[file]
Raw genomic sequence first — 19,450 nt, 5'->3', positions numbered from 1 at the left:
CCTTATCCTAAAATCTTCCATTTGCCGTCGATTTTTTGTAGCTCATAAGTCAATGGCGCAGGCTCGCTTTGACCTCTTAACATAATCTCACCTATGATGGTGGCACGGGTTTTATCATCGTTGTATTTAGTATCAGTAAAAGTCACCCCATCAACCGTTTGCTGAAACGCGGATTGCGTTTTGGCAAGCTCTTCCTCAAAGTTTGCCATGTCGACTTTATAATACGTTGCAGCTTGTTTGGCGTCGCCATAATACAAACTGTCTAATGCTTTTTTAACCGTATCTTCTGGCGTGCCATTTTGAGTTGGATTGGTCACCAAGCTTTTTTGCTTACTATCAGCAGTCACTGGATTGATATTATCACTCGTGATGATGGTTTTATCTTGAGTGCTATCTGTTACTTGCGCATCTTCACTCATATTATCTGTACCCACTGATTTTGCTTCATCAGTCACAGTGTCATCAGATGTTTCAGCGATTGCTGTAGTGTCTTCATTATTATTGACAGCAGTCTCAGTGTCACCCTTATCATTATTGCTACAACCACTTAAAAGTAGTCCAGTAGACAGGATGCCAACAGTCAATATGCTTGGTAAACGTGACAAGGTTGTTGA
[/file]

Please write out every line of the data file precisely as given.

Raw genomic sequence first — 19,450 nt, 5'->3', positions numbered from 1 at the left:
CCTTATCCTAAAATCTTCCATTTGCCGTCGATTTTTTGTAGCTCATAAGTCAATGGCGCAGGCTCGCTTTGACCTCTTAACATAATCTCACCTATGATGGTGGCACGGGTTTTATCATCGTTGTATTTAGTATCAGTAAAAGTCACCCCATCAACCGTTTGCTGAAACGCGGATTGCGTTTTGGCAAGCTCTTCCTCAAAGTTTGCCATGTCGACTTTATAATACGTTGCAGCTTGTTTGGCGTCGCCATAATACAAACTGTCTAATGCTTTTTTAACCGTATCTTCTGGCGTGCCATTTTGAGTTGGATTGGTCACCAAGCTTTTTTGCTTACTATCAGCAGTCACTGGATTGATATTATCACTCGTGATGATGGTTTTATCTTGAGTGCTATCTGTTACTTGCGCATCTTCACTCATATTATCTGTACCCACTGATTTTGCTTCATCAGTCACAGTGTCATCAGATGTTTCAGCGATTGCTGTAGTGTCTTCATTATTATTGACAGCAGTCTCAGTGTCACCCTTATCATTATTGCTACAACCACTTAAAAGTAGTCCAGTAGACAGGATGCCAACAGTCAATATGCTTGGTAAACGTGACAAGGTTGTTGA